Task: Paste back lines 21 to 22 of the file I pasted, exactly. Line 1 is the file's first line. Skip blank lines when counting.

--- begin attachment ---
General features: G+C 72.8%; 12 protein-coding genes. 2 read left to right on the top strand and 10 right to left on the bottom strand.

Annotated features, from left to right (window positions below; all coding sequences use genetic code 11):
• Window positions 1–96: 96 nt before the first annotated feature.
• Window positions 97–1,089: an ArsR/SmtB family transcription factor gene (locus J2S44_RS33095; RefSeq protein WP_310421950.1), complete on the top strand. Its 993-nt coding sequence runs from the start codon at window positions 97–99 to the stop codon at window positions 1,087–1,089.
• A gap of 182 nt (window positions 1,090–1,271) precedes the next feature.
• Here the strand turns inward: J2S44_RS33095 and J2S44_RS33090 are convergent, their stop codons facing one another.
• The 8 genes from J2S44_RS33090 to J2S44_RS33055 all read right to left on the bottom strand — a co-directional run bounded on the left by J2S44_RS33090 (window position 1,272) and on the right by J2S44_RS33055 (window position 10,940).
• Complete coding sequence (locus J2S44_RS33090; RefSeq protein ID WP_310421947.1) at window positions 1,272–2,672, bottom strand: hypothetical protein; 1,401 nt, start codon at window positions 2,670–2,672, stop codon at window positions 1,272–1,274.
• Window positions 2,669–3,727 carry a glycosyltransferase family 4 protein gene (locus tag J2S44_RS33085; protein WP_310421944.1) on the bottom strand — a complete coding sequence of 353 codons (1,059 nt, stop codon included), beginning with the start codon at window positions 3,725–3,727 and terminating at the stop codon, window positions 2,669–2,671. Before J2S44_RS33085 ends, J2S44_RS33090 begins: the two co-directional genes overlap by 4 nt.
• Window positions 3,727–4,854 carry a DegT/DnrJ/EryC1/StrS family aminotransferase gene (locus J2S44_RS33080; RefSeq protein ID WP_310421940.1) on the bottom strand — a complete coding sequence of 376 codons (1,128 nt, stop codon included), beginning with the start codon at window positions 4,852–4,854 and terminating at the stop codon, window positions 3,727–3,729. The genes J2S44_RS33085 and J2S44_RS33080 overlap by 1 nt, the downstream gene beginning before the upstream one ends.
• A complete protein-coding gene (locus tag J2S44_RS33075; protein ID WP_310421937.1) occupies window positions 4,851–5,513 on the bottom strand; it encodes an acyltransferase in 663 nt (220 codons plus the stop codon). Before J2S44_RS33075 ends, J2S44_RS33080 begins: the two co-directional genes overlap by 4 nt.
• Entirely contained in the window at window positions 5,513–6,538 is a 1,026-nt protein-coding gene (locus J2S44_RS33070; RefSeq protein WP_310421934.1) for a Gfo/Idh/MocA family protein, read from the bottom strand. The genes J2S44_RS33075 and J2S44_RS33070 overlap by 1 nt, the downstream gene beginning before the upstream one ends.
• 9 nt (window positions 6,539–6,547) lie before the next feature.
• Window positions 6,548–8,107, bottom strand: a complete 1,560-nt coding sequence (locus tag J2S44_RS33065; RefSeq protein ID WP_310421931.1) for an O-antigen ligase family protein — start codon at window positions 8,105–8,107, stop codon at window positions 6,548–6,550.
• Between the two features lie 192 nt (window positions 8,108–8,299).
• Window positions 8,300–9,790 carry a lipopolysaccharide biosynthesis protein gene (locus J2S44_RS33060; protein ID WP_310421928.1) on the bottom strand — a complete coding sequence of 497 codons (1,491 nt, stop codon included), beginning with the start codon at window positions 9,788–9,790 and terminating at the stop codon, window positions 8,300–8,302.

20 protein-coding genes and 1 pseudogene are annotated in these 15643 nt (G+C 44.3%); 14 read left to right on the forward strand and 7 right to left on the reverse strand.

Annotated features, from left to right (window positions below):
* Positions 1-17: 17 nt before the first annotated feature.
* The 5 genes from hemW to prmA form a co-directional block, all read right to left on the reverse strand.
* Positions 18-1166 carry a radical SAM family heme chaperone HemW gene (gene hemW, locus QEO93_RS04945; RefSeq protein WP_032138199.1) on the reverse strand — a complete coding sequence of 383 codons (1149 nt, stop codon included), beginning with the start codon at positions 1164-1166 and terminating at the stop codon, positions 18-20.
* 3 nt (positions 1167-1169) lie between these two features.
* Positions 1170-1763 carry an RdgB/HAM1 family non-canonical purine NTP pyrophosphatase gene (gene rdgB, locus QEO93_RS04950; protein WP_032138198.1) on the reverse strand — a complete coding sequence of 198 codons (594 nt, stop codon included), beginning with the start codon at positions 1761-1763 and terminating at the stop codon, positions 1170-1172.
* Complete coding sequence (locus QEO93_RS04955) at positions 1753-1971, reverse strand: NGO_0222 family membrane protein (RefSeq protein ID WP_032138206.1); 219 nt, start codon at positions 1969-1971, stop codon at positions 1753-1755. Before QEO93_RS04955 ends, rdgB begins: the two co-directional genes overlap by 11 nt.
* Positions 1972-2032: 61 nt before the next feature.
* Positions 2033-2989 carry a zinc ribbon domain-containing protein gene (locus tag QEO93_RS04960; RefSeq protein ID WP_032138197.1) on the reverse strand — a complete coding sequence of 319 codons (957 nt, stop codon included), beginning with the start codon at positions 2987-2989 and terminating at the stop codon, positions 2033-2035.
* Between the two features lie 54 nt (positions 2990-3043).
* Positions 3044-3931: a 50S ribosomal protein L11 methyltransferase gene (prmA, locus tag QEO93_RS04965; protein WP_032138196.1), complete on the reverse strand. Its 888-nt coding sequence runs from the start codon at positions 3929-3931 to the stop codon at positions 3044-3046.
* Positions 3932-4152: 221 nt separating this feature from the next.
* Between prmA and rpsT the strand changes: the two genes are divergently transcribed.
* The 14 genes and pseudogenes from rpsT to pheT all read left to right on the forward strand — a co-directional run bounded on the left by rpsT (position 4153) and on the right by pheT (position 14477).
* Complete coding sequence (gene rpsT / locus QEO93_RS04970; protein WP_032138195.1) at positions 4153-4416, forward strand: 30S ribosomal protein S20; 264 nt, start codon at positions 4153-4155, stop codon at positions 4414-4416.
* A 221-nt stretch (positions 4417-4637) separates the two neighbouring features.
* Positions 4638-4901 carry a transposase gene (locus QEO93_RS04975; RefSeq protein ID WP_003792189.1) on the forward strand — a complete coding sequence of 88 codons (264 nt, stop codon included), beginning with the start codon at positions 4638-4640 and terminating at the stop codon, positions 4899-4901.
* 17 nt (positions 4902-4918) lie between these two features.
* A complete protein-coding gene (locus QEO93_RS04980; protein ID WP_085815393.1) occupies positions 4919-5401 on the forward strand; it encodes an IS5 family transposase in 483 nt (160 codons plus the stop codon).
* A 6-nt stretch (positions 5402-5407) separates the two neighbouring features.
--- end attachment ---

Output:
* Positions 18-1166 carry a radical SAM family heme chaperone HemW gene (gene hemW, locus QEO93_RS04945; RefSeq protein WP_032138199.1) on the reverse strand — a complete coding sequence of 383 codons (1149 nt, stop codon included), beginning with the start codon at positions 1164-1166 and terminating at the stop codon, positions 18-20.
* 3 nt (positions 1167-1169) lie between these two features.